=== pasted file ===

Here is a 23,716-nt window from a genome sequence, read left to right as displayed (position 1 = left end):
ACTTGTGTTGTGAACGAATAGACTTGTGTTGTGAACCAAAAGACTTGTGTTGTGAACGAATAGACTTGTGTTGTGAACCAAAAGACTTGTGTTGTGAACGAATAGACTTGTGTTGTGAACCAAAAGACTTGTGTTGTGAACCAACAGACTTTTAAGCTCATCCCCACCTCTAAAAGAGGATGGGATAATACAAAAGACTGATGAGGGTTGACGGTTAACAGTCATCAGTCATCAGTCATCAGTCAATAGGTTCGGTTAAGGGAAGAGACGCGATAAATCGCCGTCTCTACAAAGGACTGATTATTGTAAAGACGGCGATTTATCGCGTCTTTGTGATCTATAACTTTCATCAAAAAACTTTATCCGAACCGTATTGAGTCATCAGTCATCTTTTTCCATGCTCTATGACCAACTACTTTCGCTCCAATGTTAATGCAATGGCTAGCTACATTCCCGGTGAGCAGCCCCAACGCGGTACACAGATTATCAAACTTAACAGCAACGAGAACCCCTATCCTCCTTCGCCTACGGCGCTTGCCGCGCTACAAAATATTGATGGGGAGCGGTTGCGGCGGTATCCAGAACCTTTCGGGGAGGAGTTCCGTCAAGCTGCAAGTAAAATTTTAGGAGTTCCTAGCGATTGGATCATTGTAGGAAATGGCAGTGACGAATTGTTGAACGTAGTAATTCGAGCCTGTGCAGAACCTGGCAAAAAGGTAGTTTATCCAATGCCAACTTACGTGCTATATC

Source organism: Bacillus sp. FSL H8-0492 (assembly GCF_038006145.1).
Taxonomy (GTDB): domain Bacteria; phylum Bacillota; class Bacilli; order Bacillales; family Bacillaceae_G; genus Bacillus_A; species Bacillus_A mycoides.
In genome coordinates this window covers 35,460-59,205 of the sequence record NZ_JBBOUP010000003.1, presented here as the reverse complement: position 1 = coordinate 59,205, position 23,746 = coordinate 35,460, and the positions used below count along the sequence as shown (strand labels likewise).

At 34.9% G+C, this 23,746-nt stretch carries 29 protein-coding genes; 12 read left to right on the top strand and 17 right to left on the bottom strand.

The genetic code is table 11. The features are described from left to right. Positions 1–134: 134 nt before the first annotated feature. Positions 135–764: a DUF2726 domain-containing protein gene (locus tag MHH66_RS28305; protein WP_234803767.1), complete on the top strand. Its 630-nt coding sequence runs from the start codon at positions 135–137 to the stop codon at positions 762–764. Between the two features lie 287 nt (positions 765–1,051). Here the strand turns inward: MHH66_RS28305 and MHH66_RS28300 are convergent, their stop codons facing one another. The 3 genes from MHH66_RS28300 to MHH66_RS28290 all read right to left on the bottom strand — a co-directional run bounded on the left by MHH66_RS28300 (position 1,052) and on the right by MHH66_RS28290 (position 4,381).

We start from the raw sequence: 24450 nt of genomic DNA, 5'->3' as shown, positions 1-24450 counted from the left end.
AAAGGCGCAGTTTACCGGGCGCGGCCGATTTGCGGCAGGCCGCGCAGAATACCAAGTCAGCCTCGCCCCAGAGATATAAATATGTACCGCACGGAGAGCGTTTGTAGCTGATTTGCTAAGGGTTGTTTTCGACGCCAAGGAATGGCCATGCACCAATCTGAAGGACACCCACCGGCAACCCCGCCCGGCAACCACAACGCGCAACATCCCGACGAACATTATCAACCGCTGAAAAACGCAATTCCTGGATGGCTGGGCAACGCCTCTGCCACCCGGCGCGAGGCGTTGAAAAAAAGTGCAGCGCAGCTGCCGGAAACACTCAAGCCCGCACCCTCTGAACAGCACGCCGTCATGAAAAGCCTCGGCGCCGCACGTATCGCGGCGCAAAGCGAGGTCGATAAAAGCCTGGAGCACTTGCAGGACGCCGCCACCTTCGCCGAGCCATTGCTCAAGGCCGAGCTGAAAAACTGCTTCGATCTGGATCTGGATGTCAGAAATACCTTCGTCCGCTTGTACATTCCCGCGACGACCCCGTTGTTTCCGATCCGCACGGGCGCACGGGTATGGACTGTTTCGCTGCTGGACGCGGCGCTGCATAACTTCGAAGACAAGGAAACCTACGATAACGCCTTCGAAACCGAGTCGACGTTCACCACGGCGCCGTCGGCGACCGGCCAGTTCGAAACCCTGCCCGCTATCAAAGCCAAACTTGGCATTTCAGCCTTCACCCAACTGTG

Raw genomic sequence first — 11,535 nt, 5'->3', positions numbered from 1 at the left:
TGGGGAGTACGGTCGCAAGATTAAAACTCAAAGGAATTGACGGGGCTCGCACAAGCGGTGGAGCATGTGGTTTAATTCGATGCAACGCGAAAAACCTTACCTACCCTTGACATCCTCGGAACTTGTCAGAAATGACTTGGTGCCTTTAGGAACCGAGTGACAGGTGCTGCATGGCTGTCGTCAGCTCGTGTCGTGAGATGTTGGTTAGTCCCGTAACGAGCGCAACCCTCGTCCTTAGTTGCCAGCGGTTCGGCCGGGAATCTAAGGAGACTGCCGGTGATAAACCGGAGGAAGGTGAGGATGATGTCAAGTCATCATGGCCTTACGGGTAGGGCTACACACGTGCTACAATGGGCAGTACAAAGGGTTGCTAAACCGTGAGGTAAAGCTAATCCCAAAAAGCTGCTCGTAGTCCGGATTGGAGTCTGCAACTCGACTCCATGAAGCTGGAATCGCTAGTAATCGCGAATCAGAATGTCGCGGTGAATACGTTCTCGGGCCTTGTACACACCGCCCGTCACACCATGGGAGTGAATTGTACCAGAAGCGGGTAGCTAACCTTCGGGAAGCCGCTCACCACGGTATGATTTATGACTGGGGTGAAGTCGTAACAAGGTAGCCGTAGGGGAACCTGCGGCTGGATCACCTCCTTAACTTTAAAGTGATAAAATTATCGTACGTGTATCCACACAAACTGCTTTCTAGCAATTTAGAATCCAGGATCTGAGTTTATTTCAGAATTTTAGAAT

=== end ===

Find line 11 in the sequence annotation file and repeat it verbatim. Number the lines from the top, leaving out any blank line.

TGGGGAGTACGGTCGCAAGATTAAAACTCAAAGGAATTGACGGGGCTCGCACAAGCGGTGGAGCATGTGGTTTAATTCGATGCAACGCGAAAAACCTTACCTACCCTTGACATCCTCGGAACTTGTCAGAAATGACTTGGTGCCTTTAGGAACCGAGTGACAGGTGCTGCATGGCTGTCGTCAGCTCGTGTCGTGAGATGTTGGTTAGTCCCGTAACGAGCGCAACCCTCGTCCTTAGTTGCCAGCGGTTCGGCCGGGAATCTAAGGAGACTGCCGGTGATAAACCGGAGGAAGGTGAGGATGATGTCAAGTCATCATGGCCTTACGGGTAGGGCTACACACGTGCTACAATGGGCAGTACAAAGGGTTGCTAAACCGTGAGGTAAAGCTAATCCCAAAAAGCTGCTCGTAGTCCGGATTGGAGTCTGCAACTCGACTCCATGAAGCTGGAATCGCTAGTAATCGCGAATCAGAATGTCGCGGTGAATACGTTCTCGGGCCTTGTACACACCGCCCGTCACACCATGGGAGTGAATTGTACCAGAAGCGGGTAGCTAACCTTCGGGAAGCCGCTCACCACGGTATGATTTATGACTGGGGTGAAGTCGTAACAAGGTAGCCGTAGGGGAACCTGCGGCTGGATCACCTCCTTAACTTTAAAGTGATAAAATTATCGTACGTGTATCCACACAAACTGCTTTCTAGCAATTTAGAATCCAGGATCTGAGTTTATTTCAGAATTTTAGAAT